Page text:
Random semiconscious musings

Sunday, June 17, 2007

Mighty Hunters

Comic art and animation go hand in hand for many reasons. It's no coincidence that many people who appreciate animation also appreciate comic books, and for just cause.

In the early days both were a form of entertainment and artistic expression. They were meant to entertain and provide a humourous viewpoint on the world around us. Many times when a newspaper strip was interpreted into a cartoon, it was to experiment with the possibilities of bringing static drawings alive, and to gather audiences into the wonderful world of animation going one step further as to present the characters as walking, talking, moving creations. There have been some very successful crossovers, to mention a few:

  • MGM's "Captain and the Kids" cartoon series from the Newspaper strip, "The Katzenjammer Kids"

  • O. Soglow's "The Little King" strip in the Van Beuren and Max Fleischer properties

  • Popeye, as interpreted by Max Fleischer and then the later Paramount/Famous Studios

Even though nowadays animation has become not much more than a marketing tool, we still see crossovers from comic books and strips into the movie world.

However, one attempt I would like to focus on today involves the very well done cartoon by Warner Brothers Studios called "MIghty Hunters", based on James Swinnerton's early newspaper / magazine strip panel called "Canyon Kiddies".

Although by today's standards, panel art like this seems magnificently old-fashioned considering we have comic books which are much more dynamic, showing stories that are way more extreme... but imagine the mindset of readers in the 20s and 30s who found simple humour refreshing. This strip does have a certain innocent charm to it, when you look at it.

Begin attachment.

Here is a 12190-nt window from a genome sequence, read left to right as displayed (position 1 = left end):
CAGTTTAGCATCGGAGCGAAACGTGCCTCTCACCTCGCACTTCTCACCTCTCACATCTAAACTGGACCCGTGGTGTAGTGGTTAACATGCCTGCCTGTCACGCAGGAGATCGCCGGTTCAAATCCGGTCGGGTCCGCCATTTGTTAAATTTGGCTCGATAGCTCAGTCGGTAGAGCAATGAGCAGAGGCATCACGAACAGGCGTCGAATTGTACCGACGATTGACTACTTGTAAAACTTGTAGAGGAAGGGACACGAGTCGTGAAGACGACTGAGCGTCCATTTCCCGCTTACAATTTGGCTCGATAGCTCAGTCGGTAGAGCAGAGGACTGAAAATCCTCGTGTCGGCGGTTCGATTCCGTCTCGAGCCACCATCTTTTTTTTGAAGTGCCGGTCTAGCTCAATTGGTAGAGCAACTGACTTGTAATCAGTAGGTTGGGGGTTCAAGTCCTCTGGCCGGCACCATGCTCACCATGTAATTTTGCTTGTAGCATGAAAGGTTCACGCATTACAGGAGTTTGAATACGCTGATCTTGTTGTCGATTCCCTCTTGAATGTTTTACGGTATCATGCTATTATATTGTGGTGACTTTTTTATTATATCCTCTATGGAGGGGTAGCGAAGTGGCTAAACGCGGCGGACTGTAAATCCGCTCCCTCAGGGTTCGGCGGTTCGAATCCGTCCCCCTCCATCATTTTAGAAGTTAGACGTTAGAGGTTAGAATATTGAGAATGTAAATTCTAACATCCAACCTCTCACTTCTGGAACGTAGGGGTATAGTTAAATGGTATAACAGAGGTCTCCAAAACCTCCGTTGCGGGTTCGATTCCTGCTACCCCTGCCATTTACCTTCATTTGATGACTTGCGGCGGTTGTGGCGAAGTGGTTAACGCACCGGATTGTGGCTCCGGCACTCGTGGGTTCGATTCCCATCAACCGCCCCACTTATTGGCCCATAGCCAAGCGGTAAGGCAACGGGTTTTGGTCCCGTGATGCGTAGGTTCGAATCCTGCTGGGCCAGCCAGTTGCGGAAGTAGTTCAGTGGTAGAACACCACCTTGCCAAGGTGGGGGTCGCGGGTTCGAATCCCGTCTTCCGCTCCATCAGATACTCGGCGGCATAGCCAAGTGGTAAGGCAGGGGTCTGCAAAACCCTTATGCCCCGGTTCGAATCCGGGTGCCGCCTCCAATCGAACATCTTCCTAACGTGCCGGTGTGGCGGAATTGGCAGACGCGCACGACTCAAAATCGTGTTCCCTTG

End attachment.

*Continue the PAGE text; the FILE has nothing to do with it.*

In 1940 Chuck Jones was experimenting with the already-established and highly successful "Disneyesque" method of creating animated cartoons which usually examined the world through the eyes of either children, or the 'miniature' entity. One of the best examples was his adaptation of this strip into an animated cartoon.

It's hard to deny that he did capture most of the same essence and light humour from the original newspaper strip. Sometimes still-life works translated to moving pictures go horribly astray... but not this time. References to the main characters from the strip are all there- the happy pup, Hiz-Ti the main little boy, Kiang the mule, and the ever-burdening responsibility of watching the baby.

It's interesting to note that all the backgrounds in this cartoon were created in oil paints so as to attempt to recreate the original flavour of the "Canyon Kiddies" soft and subtle artwork- and I must agree it worked. Although there's smatterings of cheesy cartoon humour interjected, like the chipmunk bit near the center of the film, and the bare-butt shot near the end, the production as an entirety still works.

Even if falling anvils, exploding bombs, and gunshots to the head are totally your preference, you've got to admit that aside from the slow-moving pace of this cartoon, there's loads of appeal and a certain simplistic humour that reaches out much in the same manner as the original newspaper strip would have done nearly 70 years ago.

Watch it with an open mind.... and enjoy.


  • Great post!
    And what a good copy of the cartoons...with original credits too.
    I have to confess that I still have not watched all the Chuck Jones' early Disneyesque shorts because I can't stand the slow timing in the ones I've seen (like "Good Night Elmer").

    By Blogger Duck Dodgers, at 7:53 AM  

  • Visually, Jones cartoons from 1940 come the closest Warners ever did to matching the lush (and costly) look of the Disney shorts. The problem was Chuck was basically falling into the same trap as Harman and Ising over at MGM -- they were fighting a battle Disney pretty much had won by 1934, at the same time as theater audiences were favoring the type of cartoons like Avery's that required less intricacy and more gags and speed that what Walt had made the standard in the 1930s.

    That's probably why there were no sequels to "Canyon Kiddies" even though it's the most successful of Jones' early 'cute' cartoons in putting over a story in the Disney vein without boring the audience to death. And Swinnerton's background are pretty impressive, expecially if you get to see the short on a big screen (and the same holds true with Johnny Johnson's backgrounds for Avery from 1940-41).

    By Anonymous Anonymous, at 1:02 PM  

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